Working from home seems like nothing but a blessing: all of the sweatpants and none of the commute. But there are a few not-so-great aspects to bear in mind as well. Here’s a list of a few things to consider while you’re setting up a home office for yourself.
1. You’ll be alone. A lot.
You will get lonely at some point—that’s inevitable. It might take a while to get used to the silence and the peace. If you can’t get used to it, you could consider a coworking space or a coffee shop as part of your routine. You also might find that you miss the face-to-face of meetings and staying connected. It will be more important than ever to stay connected—even if only through Skype and Google Hangouts and other messaging venues.
2. You’re in charge.
No boss is going to tell you what to work on or when you can and cannot take a break, which is great! But no boss is going to keep you on your toes either. That responsibility will now fall to you. Instead of losing hours and hours on Twitter, you’ll have to keep yourself on task—otherwise your work will suffer and you won’t be self-employed for long. So cultivate some serious self-discipline, including rewarding yourself with breaks and respecting your need for time off.
3. You’re the main negotiator.
There’s no HR department making things easy and equitable. You set your rate and negotiate your contracts and make your own boundaries. No one is going to do it for you. Try raising your rate for new clients and cutting your existing clients a break until you build your business. At the same time, don’t forget to give yourself the proper raises and reviews.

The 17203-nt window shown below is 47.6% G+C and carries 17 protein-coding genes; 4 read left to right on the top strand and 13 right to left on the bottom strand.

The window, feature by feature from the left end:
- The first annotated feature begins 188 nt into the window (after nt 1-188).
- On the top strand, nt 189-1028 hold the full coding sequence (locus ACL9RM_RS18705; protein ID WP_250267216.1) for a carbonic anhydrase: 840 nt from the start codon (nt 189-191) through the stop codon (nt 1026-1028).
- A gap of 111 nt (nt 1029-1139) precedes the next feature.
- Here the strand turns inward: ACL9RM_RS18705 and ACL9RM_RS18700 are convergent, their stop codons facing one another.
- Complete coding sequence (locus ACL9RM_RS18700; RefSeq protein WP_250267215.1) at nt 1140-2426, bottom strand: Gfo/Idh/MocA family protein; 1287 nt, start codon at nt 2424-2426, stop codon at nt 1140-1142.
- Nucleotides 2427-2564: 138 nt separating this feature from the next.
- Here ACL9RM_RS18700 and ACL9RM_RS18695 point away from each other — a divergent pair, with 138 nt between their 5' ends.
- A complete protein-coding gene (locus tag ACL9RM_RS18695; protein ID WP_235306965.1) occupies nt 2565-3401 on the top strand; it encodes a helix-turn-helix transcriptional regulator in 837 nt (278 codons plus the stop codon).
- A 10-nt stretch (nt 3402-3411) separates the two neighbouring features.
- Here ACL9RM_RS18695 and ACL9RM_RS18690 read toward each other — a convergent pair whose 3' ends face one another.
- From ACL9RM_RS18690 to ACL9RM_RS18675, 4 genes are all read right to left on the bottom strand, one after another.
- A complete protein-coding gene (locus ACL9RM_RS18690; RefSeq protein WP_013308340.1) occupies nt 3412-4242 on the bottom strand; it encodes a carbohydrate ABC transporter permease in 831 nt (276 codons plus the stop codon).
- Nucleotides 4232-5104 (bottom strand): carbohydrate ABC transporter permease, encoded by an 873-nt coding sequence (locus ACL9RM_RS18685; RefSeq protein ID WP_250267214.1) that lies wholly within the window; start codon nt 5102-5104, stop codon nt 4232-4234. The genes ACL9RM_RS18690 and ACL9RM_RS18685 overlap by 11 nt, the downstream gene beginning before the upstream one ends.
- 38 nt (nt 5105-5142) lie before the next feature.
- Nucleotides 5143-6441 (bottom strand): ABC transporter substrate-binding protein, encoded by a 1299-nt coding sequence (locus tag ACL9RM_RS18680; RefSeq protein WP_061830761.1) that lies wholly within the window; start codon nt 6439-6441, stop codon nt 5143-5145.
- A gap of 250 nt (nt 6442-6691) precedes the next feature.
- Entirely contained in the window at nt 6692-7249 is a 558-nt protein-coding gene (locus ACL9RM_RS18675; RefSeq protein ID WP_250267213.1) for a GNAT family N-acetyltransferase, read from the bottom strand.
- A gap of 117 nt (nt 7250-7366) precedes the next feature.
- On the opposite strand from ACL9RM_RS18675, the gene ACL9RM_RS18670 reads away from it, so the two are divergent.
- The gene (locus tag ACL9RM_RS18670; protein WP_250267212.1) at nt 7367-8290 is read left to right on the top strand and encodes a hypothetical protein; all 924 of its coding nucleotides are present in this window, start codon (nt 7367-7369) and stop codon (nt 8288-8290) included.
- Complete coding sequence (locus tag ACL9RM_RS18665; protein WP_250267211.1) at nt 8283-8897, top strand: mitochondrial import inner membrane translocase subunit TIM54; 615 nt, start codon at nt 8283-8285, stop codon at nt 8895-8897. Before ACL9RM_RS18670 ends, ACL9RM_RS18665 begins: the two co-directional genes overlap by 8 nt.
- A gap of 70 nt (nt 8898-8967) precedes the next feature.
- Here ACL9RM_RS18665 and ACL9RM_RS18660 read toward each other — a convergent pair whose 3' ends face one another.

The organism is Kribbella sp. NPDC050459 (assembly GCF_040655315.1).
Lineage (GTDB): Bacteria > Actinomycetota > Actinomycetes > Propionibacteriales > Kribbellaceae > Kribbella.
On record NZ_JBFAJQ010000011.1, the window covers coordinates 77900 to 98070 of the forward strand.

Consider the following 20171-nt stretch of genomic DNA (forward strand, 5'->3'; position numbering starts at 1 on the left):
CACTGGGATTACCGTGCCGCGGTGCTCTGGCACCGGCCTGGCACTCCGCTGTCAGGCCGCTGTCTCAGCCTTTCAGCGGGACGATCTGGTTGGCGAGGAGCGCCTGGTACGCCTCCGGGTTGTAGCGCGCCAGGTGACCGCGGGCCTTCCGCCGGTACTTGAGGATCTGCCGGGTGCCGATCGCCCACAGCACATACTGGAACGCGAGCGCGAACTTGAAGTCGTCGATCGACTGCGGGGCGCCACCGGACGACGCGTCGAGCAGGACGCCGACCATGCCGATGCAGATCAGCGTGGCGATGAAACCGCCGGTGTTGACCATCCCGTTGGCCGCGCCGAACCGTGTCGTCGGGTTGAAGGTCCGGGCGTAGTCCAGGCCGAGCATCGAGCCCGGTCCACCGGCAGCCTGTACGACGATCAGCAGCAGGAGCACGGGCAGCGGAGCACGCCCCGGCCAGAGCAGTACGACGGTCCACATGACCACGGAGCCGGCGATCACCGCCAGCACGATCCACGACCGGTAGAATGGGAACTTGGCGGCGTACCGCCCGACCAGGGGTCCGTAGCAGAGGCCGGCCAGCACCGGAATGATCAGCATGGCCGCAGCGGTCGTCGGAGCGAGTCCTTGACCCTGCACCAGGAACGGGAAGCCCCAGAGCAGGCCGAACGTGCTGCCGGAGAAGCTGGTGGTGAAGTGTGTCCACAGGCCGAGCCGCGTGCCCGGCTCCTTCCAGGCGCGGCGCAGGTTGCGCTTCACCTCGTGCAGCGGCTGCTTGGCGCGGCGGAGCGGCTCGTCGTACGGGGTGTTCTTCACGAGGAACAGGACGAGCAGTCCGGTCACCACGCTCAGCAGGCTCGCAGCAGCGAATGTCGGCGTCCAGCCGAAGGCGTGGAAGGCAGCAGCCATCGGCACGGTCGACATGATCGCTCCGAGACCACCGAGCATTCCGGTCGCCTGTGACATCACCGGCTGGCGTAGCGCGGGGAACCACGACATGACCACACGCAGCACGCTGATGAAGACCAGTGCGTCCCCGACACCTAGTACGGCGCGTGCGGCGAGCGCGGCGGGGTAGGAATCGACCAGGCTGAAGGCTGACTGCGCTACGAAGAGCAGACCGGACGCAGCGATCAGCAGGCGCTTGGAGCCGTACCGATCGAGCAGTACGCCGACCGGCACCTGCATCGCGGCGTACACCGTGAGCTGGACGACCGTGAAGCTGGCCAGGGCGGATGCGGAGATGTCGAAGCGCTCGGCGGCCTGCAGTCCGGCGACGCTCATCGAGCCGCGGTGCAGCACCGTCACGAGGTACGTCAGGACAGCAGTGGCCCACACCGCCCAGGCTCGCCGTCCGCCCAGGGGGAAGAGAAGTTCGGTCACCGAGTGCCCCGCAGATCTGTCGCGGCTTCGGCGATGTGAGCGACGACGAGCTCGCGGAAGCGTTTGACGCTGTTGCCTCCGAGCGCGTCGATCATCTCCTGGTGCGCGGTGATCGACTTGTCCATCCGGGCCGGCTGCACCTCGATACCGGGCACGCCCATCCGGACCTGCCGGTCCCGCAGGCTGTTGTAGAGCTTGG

4. You need to be cutting edge.
You’re not going to learn things in meetings or at the water cooler anymore. It will be on you to keep track of the latest advances and innovations in your field. You don’t want to fall behind the curve, or you won’t be competitive for bids.
5. Money will be less stable.
You can make a great living freelancing, but you should keep in mind that that living might sometimes be erratic. You will have flood months and famine months. This means you have to have a good savings in the bank for emergencies and lean times. Make sure you have enough to float yourself through any lulls or catastrophes.
6. It’s always casual Friday.
Okay, but it really is true that you can wear sweatpants any time you want—unless you have a client meeting or, you know, have to venture out into the world. Be careful what you wish for though. If you start to feel sluggish and unproductive because of your new, ahem, uniform, then try taking a shower in the morning and dressing in something smart whenever you need an extra boost.